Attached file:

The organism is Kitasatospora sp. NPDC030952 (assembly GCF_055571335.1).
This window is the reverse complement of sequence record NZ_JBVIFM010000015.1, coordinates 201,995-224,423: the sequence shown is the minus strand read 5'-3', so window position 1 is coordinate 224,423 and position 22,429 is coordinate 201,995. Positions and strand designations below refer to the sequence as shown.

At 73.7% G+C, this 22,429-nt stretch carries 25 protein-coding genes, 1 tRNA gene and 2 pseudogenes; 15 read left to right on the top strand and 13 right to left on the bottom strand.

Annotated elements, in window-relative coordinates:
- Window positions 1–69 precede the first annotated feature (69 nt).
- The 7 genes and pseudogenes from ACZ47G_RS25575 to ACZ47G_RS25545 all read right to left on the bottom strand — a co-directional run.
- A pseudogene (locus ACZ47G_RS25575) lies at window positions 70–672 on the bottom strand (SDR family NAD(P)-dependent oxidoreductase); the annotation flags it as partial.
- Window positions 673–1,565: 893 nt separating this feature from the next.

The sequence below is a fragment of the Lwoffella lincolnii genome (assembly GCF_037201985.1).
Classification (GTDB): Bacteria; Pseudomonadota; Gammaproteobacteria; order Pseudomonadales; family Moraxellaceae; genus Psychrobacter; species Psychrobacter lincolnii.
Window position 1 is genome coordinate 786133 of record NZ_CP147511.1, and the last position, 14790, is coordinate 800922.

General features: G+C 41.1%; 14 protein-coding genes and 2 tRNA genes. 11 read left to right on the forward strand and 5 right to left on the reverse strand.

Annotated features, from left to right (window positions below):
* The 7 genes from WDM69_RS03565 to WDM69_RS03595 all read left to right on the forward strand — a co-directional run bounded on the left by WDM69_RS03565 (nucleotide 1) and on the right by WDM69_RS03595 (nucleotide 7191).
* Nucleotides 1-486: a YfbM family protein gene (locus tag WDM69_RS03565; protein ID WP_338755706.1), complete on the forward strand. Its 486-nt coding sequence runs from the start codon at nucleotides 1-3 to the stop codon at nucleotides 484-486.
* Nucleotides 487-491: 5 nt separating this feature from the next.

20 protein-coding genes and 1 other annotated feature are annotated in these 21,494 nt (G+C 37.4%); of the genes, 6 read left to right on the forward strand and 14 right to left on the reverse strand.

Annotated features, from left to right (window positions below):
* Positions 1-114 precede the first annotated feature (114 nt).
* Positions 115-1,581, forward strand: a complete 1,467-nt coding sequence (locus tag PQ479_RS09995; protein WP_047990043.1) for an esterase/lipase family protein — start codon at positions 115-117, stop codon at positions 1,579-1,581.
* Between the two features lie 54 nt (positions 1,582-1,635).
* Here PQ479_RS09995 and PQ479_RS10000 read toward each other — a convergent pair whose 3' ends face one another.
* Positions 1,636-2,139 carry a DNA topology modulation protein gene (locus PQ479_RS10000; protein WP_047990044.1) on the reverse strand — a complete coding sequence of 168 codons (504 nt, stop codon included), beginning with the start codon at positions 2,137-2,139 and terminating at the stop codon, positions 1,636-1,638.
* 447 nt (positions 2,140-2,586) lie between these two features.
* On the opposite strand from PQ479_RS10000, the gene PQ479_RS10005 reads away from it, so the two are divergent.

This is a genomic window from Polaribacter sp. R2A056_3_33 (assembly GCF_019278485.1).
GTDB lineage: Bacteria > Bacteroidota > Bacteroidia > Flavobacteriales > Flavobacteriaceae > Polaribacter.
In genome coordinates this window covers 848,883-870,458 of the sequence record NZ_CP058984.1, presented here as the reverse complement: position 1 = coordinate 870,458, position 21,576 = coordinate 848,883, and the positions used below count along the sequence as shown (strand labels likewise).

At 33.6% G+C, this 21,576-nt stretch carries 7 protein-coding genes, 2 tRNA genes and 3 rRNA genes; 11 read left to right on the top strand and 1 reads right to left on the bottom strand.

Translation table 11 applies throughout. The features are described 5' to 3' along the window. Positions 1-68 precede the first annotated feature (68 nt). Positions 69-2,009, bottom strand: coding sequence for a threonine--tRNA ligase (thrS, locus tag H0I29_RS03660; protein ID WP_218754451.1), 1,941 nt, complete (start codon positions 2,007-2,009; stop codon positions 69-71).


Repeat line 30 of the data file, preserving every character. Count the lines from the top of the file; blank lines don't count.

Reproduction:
Translation table 11 applies throughout. The features are described 5' to 3' along the window. Positions 1-68 precede the first annotated feature (68 nt). Positions 69-2,009, bottom strand: coding sequence for a threonine--tRNA ligase (thrS, locus tag H0I29_RS03660; protein ID WP_218754451.1), 1,941 nt, complete (start codon positions 2,007-2,009; stop codon positions 69-71).